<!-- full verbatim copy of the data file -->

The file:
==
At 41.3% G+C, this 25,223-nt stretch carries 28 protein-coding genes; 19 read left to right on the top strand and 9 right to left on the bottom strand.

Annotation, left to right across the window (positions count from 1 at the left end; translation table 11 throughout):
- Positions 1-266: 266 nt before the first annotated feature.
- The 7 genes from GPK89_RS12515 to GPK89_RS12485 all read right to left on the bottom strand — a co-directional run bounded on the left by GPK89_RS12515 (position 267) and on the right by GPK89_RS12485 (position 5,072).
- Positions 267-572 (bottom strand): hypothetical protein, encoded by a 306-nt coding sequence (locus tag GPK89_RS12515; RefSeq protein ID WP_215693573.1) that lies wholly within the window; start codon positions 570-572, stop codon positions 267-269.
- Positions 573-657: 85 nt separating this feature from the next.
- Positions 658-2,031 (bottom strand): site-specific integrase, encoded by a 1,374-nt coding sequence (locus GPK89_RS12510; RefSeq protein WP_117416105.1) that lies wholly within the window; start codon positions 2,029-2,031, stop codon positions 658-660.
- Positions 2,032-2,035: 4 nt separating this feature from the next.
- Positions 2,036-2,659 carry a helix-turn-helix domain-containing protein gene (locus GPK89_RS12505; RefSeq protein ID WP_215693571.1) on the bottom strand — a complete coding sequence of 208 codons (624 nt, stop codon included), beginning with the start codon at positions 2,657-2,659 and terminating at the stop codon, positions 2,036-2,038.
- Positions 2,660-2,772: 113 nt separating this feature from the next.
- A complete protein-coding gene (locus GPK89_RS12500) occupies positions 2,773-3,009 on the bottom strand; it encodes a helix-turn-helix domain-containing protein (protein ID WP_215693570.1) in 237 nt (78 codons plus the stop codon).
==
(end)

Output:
At 41.3% G+C, this 25,223-nt stretch carries 28 protein-coding genes; 19 read left to right on the top strand and 9 right to left on the bottom strand.

Annotation, left to right across the window (positions count from 1 at the left end; translation table 11 throughout):
- Positions 1-266: 266 nt before the first annotated feature.
- The 7 genes from GPK89_RS12515 to GPK89_RS12485 all read right to left on the bottom strand — a co-directional run bounded on the left by GPK89_RS12515 (position 267) and on the right by GPK89_RS12485 (position 5,072).
- Positions 267-572 (bottom strand): hypothetical protein, encoded by a 306-nt coding sequence (locus tag GPK89_RS12515; RefSeq protein ID WP_215693573.1) that lies wholly within the window; start codon positions 570-572, stop codon positions 267-269.
- Positions 573-657: 85 nt separating this feature from the next.
- Positions 658-2,031 (bottom strand): site-specific integrase, encoded by a 1,374-nt coding sequence (locus GPK89_RS12510; RefSeq protein WP_117416105.1) that lies wholly within the window; start codon positions 2,029-2,031, stop codon positions 658-660.
- Positions 2,032-2,035: 4 nt separating this feature from the next.
- Positions 2,036-2,659 carry a helix-turn-helix domain-containing protein gene (locus GPK89_RS12505; RefSeq protein ID WP_215693571.1) on the bottom strand — a complete coding sequence of 208 codons (624 nt, stop codon included), beginning with the start codon at positions 2,657-2,659 and terminating at the stop codon, positions 2,036-2,038.
- Positions 2,660-2,772: 113 nt separating this feature from the next.
- A complete protein-coding gene (locus GPK89_RS12500) occupies positions 2,773-3,009 on the bottom strand; it encodes a helix-turn-helix domain-containing protein (protein ID WP_215693570.1) in 237 nt (78 codons plus the stop codon).